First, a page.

Impact of national policies on the microbial aetiology of surgical site infections in acute NHS hospitals in England: analysis of trends between 2000 and 2013 using multi-centre prospective cohort data

Elgohari, Suzanne, Wilson, Jennie, Saei, Ayoub, Sheridan, Elizabeth and Lamagni, Theresa (2016) Impact of national policies on the microbial aetiology of surgical site infections in acute NHS hospitals in England: analysis of trends between 2000 and 2013 using multi-centre prospective cohort data. Epidemiology and Infection, 145 (5). pp. 957-969. ISSN 0950-2688

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Abstract

Our study aimed to evaluate changes in the epidemiology of pathogens causing surgical site infections (SSIs) in England between 2000 and 2013 in the context of intensified national interventions to reduce healthcare-associated infections introduced since 2006. National prospective surveillance data on target surgical procedures were used for this study. Data on causative organism were available for 72% of inpatient-detected SSIs meeting the standard case definitions for superficial, deep and organ-space infections (9767/13 531) which were analysed for trends. A multivariable logistic linear mixed model with hospital random effects was fitted to evaluate trends by pathogen. Staphylococcus aureus was the predominant cause of SSI between 2000 (41%) and 2009 (24%), decreasing from 2006 onwards reaching 16% in 2013. Data for 2005–2013 showed that the odds of SSI caused by S. aureus decreased significantly by 14% per year [adjusted odds ratio (aOR) 0·86, 95% confidence interval (CI) 0·83–0·89] driven by significant decreases in methicillin-resistant S. aureus (MRSA) (aOR 0·71, 95% CI 0·68–0·75). However a small significant increase in methicillin-sensitive S. aureus was identified (aOR 1·06, 95% CI 1·02–1·10). Enterobacteriaceae were stable during 2000–2007 (12% of cases overall), increasing from 2008 (18%) onwards, being present in 25% of cases in 2013; the model supported these increasing trends during 2007–2013 (aOR 1·12, 95% CI 1·07–1·18). The decreasing trends in S. aureus SSIs from 2006 and the increases in Enterobacteriaceae SSIs from 2008 may be related to intensified national efforts targeted at reducing MRSA bacteraemia combined with changes in antibiotic use aimed at controlling C. difficile infections.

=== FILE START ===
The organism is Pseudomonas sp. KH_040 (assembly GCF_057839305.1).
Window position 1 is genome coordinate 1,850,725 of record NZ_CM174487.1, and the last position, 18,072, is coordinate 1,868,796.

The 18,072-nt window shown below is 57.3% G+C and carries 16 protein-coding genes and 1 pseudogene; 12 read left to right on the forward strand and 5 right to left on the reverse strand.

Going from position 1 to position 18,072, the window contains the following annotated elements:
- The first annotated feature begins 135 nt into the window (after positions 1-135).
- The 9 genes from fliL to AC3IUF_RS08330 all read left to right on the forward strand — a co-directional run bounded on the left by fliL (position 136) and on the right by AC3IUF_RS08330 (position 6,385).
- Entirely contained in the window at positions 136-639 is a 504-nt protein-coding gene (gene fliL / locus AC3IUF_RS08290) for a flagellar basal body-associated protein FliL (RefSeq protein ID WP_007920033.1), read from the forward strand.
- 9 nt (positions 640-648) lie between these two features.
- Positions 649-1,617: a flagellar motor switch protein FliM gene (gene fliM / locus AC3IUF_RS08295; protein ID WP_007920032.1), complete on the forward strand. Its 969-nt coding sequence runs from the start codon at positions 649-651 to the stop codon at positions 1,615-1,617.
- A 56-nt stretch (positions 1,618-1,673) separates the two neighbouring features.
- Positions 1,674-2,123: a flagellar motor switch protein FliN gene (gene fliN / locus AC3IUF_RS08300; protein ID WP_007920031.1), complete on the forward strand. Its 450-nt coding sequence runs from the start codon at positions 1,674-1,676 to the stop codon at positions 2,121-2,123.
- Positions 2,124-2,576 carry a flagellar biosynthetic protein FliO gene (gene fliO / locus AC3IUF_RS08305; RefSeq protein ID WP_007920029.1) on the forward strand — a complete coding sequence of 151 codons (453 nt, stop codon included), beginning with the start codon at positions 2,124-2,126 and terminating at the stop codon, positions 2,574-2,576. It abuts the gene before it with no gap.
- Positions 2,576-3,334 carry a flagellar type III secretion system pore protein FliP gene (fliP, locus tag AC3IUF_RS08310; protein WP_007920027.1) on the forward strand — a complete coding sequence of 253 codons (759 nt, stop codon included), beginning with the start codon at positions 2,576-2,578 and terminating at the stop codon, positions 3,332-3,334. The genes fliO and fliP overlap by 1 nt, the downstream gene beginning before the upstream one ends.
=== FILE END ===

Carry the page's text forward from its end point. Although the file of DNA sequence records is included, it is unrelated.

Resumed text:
Item Type: Article
Additional Information: © 2016 Cambridge University Press. This paper has been accepted for publication and will appear in a revised form, subsequent to peer-review and/or editorial input by Cambridge University Press.
Subjects: Medicine and health > Microbiology
Medicine and health
Depositing User: Jennie Wilson
Date Deposited: 10 Mar 2017 14:56
Last Modified: 28 Jun 2017 02:45
URI: http://repository.uwl.ac.uk/id/eprint/3226

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